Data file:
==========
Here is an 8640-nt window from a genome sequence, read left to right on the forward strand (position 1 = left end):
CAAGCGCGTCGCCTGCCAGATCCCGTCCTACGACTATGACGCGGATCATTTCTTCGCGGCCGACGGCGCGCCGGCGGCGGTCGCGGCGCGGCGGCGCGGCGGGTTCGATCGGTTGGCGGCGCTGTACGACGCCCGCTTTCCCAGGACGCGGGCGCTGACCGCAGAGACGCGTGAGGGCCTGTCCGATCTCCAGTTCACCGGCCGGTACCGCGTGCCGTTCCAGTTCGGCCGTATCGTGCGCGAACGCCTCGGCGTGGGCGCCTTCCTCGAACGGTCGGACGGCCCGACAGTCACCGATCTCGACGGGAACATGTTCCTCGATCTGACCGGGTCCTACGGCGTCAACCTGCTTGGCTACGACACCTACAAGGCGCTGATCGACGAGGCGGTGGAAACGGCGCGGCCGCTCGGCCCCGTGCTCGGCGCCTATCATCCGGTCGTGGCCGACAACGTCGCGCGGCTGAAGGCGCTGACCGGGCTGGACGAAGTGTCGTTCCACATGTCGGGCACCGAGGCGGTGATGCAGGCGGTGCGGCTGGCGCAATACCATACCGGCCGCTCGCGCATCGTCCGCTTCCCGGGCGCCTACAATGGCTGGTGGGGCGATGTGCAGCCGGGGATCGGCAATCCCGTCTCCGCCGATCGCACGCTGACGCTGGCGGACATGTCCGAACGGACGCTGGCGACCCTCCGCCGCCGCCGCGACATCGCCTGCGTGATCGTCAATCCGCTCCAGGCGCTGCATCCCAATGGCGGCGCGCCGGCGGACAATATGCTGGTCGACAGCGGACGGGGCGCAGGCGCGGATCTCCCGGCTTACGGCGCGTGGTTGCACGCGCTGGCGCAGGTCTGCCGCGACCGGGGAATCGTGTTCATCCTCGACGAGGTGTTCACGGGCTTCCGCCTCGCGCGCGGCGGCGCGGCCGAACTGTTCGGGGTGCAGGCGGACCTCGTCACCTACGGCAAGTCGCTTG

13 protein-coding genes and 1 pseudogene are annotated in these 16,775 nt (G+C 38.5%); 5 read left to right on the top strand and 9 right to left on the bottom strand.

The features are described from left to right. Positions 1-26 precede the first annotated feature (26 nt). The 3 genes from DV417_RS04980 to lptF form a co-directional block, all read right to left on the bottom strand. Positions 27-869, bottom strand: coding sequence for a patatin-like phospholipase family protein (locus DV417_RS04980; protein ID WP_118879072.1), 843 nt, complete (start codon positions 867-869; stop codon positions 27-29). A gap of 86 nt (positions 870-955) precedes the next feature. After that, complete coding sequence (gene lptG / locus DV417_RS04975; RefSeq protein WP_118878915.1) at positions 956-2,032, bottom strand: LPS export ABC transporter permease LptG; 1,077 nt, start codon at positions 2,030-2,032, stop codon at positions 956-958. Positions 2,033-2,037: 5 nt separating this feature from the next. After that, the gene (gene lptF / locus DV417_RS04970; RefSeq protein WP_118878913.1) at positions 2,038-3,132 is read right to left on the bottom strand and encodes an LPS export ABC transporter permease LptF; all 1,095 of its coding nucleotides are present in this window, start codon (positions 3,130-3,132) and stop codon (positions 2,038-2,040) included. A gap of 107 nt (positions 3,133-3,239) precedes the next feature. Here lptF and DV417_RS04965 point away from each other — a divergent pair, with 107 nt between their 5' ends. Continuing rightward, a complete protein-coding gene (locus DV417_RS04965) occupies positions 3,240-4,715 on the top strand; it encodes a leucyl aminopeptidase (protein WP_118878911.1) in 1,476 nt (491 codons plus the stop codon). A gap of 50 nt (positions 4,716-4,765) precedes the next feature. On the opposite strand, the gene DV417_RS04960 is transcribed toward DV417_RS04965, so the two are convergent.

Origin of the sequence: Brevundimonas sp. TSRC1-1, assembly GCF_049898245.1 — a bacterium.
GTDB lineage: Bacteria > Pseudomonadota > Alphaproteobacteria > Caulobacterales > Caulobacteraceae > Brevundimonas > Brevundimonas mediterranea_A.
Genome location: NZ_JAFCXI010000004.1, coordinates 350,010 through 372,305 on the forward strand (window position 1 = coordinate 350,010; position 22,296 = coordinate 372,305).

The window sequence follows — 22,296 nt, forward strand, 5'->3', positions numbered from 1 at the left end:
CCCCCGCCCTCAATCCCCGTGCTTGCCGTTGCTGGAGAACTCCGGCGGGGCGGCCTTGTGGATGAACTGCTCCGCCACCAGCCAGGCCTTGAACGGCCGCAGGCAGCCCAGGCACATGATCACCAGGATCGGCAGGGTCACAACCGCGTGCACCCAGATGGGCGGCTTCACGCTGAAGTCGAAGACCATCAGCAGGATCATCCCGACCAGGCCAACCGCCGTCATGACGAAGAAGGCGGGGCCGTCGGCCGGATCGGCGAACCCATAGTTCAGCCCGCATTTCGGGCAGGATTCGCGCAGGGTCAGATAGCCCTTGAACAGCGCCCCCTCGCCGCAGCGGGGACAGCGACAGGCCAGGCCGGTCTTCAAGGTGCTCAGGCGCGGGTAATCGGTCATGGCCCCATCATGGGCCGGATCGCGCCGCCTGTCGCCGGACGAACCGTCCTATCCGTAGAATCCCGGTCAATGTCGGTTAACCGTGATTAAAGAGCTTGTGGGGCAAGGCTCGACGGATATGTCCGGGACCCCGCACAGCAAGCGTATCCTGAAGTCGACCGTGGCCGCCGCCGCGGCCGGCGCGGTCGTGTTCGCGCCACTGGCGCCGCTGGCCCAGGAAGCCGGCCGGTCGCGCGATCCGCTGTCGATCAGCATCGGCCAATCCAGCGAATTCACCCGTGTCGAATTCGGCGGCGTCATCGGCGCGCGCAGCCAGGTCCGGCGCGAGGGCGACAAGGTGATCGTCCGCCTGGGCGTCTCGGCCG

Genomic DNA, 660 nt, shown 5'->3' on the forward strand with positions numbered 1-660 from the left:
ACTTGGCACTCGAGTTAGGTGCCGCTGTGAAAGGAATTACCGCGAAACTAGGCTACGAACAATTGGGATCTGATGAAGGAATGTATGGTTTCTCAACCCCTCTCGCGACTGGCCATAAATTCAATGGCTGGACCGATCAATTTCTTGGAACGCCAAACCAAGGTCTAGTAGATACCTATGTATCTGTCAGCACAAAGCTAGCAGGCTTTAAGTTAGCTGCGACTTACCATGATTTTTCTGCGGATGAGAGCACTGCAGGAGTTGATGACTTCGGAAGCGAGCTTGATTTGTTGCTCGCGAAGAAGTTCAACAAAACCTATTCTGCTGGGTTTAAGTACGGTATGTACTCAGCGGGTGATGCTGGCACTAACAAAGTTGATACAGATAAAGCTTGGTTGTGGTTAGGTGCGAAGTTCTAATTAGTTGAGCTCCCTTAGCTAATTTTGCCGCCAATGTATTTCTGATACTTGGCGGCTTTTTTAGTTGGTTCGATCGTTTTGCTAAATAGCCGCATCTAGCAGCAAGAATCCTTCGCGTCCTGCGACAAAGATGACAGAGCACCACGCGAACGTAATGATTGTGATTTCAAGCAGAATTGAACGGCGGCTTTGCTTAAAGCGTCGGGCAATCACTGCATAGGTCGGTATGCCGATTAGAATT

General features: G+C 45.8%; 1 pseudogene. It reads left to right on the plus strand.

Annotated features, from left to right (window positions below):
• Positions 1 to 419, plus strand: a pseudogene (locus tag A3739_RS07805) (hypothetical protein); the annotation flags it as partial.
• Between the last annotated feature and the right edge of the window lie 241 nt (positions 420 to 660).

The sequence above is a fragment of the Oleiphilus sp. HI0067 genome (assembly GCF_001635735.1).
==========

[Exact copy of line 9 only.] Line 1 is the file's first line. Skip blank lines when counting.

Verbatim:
CCCCCGCCCTCAATCCCCGTGCTTGCCGTTGCTGGAGAACTCCGGCGGGGCGGCCTTGTGGATGAACTGCTCCGCCACCAGCCAGGCCTTGAACGGCCGCAGGCAGCCCAGGCACATGATCACCAGGATCGGCAGGGTCACAACCGCGTGCACCCAGATGGGCGGCTTCACGCTGAAGTCGAAGACCATCAGCAGGATCATCCCGACCAGGCCAACCGCCGTCATGACGAAGAAGGCGGGGCCGTCGGCCGGATCGGCGAACCCATAGTTCAGCCCGCATTTCGGGCAGGATTCGCGCAGGGTCAGATAGCCCTTGAACAGCGCCCCCTCGCCGCAGCGGGGACAGCGACAGGCCAGGCCGGTCTTCAAGGTGCTCAGGCGCGGGTAATCGGTCATGGCCCCATCATGGGCCGGATCGCGCCGCCTGTCGCCGGACGAACCGTCCTATCCGTAGAATCCCGGTCAATGTCGGTTAACCGTGATTAAAGAGCTTGTGGGGCAAGGCTCGACGGATATGTCCGGGACCCCGCACAGCAAGCGTATCCTGAAGTCGACCGTGGCCGCCGCCGCGGCCGGCGCGGTCGTGTTCGCGCCACTGGCGCCGCTGGCCCAGGAAGCCGGCCGGTCGCGCGATCCGCTGTCGATCAGCATCGGCCAATCCAGCGAATTCACCCGTGTCGAATTCGGCGGCGTCATCGGCGCGCGCAGCCAGGTCCGGCGCGAGGGCGACAAGGTGATCGTCCGCCTGGGCGTCTCGGCCG